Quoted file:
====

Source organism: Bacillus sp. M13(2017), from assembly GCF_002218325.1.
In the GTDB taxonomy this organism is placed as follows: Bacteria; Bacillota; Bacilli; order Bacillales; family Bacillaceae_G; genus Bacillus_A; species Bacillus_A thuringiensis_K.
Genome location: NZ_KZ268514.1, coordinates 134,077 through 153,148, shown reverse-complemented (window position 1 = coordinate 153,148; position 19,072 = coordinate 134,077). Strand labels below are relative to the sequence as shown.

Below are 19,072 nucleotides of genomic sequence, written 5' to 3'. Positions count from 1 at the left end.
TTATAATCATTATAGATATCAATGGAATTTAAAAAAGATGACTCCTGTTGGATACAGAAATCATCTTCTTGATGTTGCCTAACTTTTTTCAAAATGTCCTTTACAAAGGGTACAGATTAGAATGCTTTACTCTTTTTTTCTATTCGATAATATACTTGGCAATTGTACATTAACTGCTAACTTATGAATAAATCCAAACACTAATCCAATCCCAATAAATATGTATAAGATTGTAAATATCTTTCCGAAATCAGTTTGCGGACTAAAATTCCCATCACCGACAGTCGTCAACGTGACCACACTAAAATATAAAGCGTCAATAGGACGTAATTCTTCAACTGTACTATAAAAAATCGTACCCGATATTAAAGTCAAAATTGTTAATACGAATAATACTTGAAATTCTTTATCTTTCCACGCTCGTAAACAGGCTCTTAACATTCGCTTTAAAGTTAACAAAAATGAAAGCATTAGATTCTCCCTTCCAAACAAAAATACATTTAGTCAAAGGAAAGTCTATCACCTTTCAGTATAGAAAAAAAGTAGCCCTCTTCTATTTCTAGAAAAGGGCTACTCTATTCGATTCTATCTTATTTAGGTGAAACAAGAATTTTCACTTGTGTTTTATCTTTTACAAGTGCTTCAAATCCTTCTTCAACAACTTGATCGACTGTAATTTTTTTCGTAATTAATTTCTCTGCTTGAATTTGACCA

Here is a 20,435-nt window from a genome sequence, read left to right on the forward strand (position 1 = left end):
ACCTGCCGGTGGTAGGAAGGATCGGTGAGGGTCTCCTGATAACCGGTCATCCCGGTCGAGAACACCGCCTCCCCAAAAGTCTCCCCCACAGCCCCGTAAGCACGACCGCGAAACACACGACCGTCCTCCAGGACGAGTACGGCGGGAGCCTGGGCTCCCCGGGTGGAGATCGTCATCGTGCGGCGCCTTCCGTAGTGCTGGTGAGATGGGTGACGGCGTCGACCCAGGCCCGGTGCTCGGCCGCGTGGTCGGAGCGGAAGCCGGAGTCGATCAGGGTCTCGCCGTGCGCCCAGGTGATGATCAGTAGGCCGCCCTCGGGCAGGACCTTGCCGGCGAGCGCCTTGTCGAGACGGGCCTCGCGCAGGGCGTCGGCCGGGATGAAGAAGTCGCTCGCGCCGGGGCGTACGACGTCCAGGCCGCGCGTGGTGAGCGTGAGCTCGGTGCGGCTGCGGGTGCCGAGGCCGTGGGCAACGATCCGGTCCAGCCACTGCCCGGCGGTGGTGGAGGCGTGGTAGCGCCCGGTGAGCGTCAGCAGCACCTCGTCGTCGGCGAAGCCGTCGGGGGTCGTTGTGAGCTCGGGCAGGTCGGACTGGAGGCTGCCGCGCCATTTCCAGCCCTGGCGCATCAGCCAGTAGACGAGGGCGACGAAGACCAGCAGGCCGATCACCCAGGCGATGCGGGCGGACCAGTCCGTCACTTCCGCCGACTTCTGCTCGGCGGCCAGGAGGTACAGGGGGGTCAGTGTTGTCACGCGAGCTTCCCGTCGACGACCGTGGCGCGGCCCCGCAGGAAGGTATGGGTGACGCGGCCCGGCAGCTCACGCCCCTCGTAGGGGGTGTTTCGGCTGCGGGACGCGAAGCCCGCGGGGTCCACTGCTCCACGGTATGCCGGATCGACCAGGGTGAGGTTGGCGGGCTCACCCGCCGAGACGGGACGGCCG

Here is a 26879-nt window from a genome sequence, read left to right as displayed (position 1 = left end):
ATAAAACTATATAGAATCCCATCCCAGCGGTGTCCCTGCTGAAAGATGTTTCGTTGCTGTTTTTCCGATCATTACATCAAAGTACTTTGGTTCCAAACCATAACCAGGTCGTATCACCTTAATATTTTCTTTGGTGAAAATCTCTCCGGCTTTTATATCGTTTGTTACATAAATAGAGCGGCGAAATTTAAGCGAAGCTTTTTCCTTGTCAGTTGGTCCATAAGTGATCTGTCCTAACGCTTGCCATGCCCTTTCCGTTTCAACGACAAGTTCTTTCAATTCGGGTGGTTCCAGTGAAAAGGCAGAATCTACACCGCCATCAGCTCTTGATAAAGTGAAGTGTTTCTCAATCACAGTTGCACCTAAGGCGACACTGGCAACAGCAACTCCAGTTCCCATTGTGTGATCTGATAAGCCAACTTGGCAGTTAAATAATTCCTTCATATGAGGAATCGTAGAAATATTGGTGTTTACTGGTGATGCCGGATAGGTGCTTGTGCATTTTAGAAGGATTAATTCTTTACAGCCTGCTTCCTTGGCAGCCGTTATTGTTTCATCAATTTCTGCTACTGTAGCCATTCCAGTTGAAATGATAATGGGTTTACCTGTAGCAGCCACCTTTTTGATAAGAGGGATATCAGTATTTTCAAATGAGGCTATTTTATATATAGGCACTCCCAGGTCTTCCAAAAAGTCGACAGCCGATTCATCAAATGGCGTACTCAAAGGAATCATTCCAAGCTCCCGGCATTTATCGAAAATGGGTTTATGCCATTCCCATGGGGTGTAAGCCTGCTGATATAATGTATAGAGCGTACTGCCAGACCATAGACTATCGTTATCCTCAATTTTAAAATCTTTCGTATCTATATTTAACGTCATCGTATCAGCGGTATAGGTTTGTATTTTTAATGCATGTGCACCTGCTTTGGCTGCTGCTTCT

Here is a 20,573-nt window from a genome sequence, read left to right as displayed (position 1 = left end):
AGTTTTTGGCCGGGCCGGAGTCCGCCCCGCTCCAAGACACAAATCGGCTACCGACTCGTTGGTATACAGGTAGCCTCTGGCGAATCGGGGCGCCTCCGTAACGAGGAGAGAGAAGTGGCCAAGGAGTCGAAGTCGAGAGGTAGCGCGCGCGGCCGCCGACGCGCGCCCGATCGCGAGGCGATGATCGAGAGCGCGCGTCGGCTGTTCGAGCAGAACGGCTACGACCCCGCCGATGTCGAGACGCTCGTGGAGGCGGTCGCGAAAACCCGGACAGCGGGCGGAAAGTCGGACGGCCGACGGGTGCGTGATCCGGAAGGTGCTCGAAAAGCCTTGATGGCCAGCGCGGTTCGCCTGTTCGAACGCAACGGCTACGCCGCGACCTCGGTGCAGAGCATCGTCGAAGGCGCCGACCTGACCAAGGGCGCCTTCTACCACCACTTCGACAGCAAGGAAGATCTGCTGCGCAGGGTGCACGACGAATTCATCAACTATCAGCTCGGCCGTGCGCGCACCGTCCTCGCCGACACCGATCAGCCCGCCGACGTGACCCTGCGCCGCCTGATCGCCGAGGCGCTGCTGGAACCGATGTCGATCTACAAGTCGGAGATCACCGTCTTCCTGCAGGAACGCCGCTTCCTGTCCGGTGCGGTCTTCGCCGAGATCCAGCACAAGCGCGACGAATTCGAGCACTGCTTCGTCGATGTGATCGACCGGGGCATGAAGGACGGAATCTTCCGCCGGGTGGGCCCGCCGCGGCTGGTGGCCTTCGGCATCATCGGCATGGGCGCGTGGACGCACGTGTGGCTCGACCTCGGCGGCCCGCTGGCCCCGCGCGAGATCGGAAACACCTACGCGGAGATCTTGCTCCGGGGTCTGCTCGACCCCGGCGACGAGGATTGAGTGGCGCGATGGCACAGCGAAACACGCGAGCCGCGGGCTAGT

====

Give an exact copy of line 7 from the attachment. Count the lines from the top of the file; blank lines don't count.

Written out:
ACCTGCCGGTGGTAGGAAGGATCGGTGAGGGTCTCCTGATAACCGGTCATCCCGGTCGAGAACACCGCCTCCCCAAAAGTCTCCCCCACAGCCCCGTAAGCACGACCGCGAAACACACGACCGTCCTCCAGGACGAGTACGGCGGGAGCCTGGGCTCCCCGGGTGGAGATCGTCATCGTGCGGCGCCTTCCGTAGTGCTGGTGAGATGGGTGACGGCGTCGACCCAGGCCCGGTGCTCGGCCGCGTGGTCGGAGCGGAAGCCGGAGTCGATCAGGGTCTCGCCGTGCGCCCAGGTGATGATCAGTAGGCCGCCCTCGGGCAGGACCTTGCCGGCGAGCGCCTTGTCGAGACGGGCCTCGCGCAGGGCGTCGGCCGGGATGAAGAAGTCGCTCGCGCCGGGGCGTACGACGTCCAGGCCGCGCGTGGTGAGCGTGAGCTCGGTGCGGCTGCGGGTGCCGAGGCCGTGGGCAACGATCCGGTCCAGCCACTGCCCGGCGGTGGTGGAGGCGTGGTAGCGCCCGGTGAGCGTCAGCAGCACCTCGTCGTCGGCGAAGCCGTCGGGGGTCGTTGTGAGCTCGGGCAGGTCGGACTGGAGGCTGCCGCGCCATTTCCAGCCCTGGCGCATCAGCCAGTAGACGAGGGCGACGAAGACCAGCAGGCCGATCACCCAGGCGATGCGGGCGGACCAGTCCGTCACTTCCGCCGACTTCTGCTCGGCGGCCAGGAGGTACAGGGGGGTCAGTGTTGTCACGCGAGCTTCCCGTCGACGACCGTGGCGCGGCCCCGCAGGAAGGTATGGGTGACGCGGCCCGGCAGCTCACGCCCCTCGTAGGGGGTGTTTCGGCTGCGGGACGCGAAGCCCGCGGGGTCCACTGCTCCACGGTATGCCGGATCGACCAGGGTGAGGTTGGCGGGCTCACCCGCCGAGACGGGACGGCCG